Next we were shown, what I assume to be the opening sequence, as it starts with the usual set of unknown characters awaking in one of Jigsaw’s traps. Only this time they’re on full display in a shop window, in broad daylight in the middle of what looks like a busy shopping district. If you’ve seen the trailer then you’ll have had a quick glimpse at this scene too, but setting it in such a bright, public setting really helped the impact, as I, for one, am quite tired of seeing the same, overused red, yellow and green lit basements.
The trapped protagonists are two guys and a girl. The two gents are attached to a long sliding contraption with saw blades at each end and one in the middle, facing upward, with the girl suspended above it (like a kind of reverse Pit And The Pendulum). When the familiar voice of Jigsaw starts playing, it turns out the people outside can hear it too, as he announces that the two men have been played off each other, by the woman, who claims to love them both. The men, therefore, must decide if they are to enter a feat of strength against each other, by pushing the end blades into each one or the other of them, or to leave the blade in the middle and let the woman die.
What followed was an attempt by her to try and persuade each of the men that she loved them the most, depending on whose strength was winning out, while being lowered ever closer to the spinning saw blade. Meanwhile, the people outside are attempting to phone the police, while the protagonists scream at them to try and break the glass, making for a much wider display of carnage, as the bystanders helplessly look on. I won’t reveal the outcome, but needless to say, the loser’s intestines were splattered all over the floor and shop window.
Then, as quickly as it started, it was all over and, I have to say, I was left craving more. The screening took place at half past nine in the morning and (after a similar experience with Drag Me To Hell), there is a lot to be said for watching horror in the early hours. It seems so much stronger when your body is still waking up and has yet to be affected by the day’s outcome, so I think I might try and have a few early morning horror sessions as an experiment.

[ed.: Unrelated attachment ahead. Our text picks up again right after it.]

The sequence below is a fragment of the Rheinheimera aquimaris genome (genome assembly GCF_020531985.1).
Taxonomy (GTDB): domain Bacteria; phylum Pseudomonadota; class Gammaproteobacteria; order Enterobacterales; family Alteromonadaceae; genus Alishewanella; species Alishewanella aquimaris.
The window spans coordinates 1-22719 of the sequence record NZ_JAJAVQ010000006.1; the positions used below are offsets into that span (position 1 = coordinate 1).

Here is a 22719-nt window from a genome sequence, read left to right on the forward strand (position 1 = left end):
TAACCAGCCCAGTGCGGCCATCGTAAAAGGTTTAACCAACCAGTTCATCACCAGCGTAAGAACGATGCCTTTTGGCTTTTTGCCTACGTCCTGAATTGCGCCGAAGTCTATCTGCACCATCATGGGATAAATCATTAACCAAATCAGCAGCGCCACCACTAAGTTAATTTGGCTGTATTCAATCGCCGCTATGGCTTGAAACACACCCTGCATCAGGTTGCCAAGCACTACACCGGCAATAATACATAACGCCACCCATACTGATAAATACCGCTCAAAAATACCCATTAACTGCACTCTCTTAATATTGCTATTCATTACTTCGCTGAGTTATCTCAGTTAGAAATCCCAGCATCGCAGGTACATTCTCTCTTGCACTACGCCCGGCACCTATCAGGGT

As for the 3D, well, I hate the damn gimmick, to be honest, not just for the inflated price but, as someone who suffers from an eye condition which means one eye’s vision is weaker, I struggle with the concept and how discriminating it is. However, it does still work to a certain degree for me and I was quite shocked how clear the image was in Saw 3D. I actually forgot I was wearing the glasses, as there was no murky side effect.
It seemed to be used relatively sparingly, so no cheap visual effects for the sake of 3D, though I can’t decide if that was a good or bad thing. I naturally assumed Saw would take on all the subtlety of Friday The 13th Part 3-D, especially after seeing the new trailer, so I’m intrigued as to how the rest of the film utilises it.
It’s not long now until we get to see it, so all I can hope for is a solid part for Mr Elwes to get his teeth into, the usual inventive gore, a few laughs and an end to Mark Hoffman at last, and I’ll be happy.